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"type" keyword in Typescript | What is Type Alias ?

Type aliases in TypeScript allow you to create custom names for complex types, making your code more readable and maintainable. They are particularly useful when dealing with complex data structures, union types, and other scenarios where you want to give a clear name to a specific type. Type aliases are created using the type keyword.

Here's a deep explanation of type aliases with examples:

1. Basic Type Alias:
You can create a type alias for a simple data type like this:

type Age = number;
let userAge: Age = 30;
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In this example, we've created a type alias called Age, which is essentially a synonym for the number type. It makes the code more self-explanatory when you use Age instead of number.

2. Custom Object Type Alias:
Type aliases are especially handy when defining custom object types:

type Person = {
  name: string;
  age: number;

let person: Person = {
  name: "Alice",
  age: 25,
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Here, we've created a Person type alias that represents the structure of a person object. This makes it clear what properties are expected for a Person without having to repeat the type definition.

3. Union Type Alias:
Type aliases are often used for union types, which allow a variable to have multiple possible types:

type Result = number | string;

let value1: Result = 42;
let value2: Result = "Success";
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In this case, Result can be either a number or a string. It's a convenient way to define a custom union type.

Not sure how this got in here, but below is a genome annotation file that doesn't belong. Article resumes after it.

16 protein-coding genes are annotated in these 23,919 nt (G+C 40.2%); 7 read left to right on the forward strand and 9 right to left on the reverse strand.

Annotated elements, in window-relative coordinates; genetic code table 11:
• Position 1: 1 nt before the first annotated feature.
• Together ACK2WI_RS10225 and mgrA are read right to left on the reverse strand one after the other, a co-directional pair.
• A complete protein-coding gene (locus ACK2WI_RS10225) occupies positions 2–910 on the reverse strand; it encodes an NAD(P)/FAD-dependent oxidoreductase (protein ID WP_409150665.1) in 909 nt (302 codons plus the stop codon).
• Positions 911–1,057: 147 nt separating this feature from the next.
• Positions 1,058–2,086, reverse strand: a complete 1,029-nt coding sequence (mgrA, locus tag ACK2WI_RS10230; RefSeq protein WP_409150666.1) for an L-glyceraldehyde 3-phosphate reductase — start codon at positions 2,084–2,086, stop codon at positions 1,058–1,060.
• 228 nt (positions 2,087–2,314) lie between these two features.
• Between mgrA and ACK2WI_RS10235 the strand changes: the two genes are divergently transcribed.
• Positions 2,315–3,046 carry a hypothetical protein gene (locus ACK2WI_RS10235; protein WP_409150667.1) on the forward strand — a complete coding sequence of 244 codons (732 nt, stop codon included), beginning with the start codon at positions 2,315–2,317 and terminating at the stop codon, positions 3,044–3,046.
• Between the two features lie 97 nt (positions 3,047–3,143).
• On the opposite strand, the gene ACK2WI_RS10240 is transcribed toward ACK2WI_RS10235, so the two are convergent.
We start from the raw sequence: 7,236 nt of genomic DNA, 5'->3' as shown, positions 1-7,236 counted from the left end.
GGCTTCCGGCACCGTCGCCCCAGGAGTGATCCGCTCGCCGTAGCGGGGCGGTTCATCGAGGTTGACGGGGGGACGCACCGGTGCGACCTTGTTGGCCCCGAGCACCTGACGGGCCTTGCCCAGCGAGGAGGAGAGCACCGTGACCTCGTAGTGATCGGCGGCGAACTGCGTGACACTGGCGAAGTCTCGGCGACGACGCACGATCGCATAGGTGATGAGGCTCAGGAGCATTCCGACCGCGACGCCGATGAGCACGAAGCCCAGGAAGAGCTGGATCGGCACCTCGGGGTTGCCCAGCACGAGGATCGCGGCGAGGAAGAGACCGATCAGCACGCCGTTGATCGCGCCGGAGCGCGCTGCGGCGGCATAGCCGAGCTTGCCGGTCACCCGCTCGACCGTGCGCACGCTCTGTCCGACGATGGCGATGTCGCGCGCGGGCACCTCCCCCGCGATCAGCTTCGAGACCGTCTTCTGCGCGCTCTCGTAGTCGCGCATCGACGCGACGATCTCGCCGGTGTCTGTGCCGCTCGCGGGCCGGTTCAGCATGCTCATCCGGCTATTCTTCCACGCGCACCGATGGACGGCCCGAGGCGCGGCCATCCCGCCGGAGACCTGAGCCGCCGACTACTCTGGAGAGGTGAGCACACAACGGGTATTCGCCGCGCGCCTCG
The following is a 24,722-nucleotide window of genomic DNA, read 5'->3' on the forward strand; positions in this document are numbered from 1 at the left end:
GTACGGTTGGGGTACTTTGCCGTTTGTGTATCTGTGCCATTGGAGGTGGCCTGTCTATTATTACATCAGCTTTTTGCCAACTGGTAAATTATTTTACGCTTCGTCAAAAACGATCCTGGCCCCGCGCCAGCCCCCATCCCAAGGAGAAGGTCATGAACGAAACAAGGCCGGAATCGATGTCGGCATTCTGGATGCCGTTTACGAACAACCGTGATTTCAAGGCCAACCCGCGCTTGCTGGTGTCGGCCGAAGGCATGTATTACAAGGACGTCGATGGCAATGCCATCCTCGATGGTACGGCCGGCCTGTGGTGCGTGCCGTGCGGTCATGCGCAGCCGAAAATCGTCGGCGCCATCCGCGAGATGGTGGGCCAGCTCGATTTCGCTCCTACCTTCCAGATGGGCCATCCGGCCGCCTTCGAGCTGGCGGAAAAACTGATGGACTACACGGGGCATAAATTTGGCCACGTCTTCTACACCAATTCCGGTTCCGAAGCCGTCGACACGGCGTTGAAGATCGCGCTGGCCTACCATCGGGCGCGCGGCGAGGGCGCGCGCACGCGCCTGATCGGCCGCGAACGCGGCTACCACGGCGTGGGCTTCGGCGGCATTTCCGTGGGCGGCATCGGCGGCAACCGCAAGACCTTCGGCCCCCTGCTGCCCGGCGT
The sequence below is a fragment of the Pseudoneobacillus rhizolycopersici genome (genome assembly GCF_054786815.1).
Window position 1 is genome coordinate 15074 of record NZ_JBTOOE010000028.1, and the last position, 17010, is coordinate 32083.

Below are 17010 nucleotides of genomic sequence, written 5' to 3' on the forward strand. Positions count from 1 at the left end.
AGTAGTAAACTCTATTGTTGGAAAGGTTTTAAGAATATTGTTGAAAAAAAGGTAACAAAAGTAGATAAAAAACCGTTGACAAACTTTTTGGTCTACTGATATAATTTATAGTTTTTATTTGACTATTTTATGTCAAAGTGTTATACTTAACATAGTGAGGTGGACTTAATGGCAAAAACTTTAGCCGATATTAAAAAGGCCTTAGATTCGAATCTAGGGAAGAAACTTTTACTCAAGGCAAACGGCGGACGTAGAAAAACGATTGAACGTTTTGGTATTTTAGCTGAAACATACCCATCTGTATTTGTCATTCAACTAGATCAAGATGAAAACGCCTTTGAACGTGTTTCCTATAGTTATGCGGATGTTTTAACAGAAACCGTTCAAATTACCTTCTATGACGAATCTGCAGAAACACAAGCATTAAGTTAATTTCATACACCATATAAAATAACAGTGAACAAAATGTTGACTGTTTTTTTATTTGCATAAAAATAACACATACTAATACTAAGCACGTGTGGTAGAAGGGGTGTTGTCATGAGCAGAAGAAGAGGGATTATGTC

4. Function Type Alias:
You can also create aliases for function types:

type Calculator = (a: number, b: number) => number;

const add: Calculator = (x, y) => x + y;
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Here, Calculator is a type alias for a function that takes two numbers and returns a number. It provides clarity when dealing with functions in your code.

5. Combining Type Aliases:
You can combine type aliases to create more complex types:

type Point = {
  x: number;
  y: number;

type Color = {
  color: string;

type ColoredPoint = Point & Color;

let coloredPoint: ColoredPoint = {
  x: 10,
  y: 20,
  color: "red",
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In this example, we create Point and Color type aliases and then combine them using an intersection (&) to create a ColoredPoint type. This illustrates how type aliases can be used to build up more intricate types.

Type aliases help improve code readability and maintainability by giving meaningful names to complex types and reducing redundancy in your code. They also make your code more self-documenting and make it easier for other developers (or your future self) to understand the intent of your code.

Thank you for reading. I encourage you to follow me on Twitter where I regularly share content about JavaScript and Typescript, as well as contribute to open-source projects and learning Typescript. I am currently seeking a remote job or internship.




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